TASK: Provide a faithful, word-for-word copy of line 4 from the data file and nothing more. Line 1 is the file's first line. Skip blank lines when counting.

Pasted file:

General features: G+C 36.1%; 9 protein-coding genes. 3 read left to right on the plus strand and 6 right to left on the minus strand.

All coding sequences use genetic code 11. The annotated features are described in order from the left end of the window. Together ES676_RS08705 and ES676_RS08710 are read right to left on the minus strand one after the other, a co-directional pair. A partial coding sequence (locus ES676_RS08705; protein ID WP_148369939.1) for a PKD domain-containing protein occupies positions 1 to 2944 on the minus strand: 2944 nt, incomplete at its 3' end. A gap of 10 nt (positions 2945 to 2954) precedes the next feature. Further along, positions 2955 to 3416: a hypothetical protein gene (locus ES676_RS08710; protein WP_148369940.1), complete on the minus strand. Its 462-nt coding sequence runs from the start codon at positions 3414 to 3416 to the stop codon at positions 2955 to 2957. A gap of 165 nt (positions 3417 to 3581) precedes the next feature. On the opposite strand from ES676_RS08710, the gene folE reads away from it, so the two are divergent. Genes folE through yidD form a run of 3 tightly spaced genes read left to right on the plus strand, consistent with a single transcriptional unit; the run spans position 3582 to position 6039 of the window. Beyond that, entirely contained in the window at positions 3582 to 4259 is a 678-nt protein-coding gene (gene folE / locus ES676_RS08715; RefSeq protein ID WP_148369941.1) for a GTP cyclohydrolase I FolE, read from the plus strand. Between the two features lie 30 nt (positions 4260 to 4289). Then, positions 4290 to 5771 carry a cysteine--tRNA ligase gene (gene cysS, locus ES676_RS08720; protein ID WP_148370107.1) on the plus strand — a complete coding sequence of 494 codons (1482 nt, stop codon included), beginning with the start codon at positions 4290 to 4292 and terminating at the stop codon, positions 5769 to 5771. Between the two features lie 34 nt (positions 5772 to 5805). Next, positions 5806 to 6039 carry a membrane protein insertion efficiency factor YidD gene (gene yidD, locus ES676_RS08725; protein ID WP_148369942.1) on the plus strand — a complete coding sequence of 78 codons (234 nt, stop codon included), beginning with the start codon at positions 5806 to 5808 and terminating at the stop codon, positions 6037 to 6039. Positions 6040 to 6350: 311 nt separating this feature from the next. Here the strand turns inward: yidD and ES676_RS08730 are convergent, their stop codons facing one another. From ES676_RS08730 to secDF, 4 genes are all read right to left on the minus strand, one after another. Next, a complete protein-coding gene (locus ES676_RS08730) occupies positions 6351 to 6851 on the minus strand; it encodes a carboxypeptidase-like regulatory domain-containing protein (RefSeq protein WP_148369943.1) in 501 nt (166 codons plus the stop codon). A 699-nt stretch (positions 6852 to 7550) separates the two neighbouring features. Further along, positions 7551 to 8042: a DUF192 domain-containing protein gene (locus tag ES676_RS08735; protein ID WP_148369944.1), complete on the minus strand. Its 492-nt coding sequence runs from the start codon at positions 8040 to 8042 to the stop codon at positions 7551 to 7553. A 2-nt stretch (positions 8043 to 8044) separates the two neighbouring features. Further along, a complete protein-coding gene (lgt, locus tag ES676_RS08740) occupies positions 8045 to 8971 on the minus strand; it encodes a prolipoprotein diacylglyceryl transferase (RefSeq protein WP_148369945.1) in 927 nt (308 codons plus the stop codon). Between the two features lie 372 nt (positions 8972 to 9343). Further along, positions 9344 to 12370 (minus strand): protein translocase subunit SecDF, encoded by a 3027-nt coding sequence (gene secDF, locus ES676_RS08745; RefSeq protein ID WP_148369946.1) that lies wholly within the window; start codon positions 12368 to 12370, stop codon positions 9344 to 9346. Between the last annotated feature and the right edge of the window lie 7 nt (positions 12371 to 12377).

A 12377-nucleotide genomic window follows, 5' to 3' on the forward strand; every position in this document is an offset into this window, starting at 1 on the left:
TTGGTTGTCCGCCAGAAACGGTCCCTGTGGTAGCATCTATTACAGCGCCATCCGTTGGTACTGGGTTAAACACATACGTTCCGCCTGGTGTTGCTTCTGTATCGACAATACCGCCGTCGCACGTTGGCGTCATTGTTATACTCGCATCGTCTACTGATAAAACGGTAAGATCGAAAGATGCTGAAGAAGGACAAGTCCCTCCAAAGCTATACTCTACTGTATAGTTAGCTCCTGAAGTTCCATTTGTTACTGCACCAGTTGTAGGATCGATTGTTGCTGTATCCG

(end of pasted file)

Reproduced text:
TTGGTTGTCCGCCAGAAACGGTCCCTGTGGTAGCATCTATTACAGCGCCATCCGTTGGTACTGGGTTAAACACATACGTTCCGCCTGGTGTTGCTTCTGTATCGACAATACCGCCGTCGCACGTTGGCGTCATTGTTATACTCGCATCGTCTACTGATAAAACGGTAAGATCGAAAGATGCTGAAGAAGGACAAGTCCCTCCAAAGCTATACTCTACTGTATAGTTAGCTCCTGAAGTTCCATTTGTTACTGCACCAGTTGTAGGATCGATTGTTGCTGTATCCG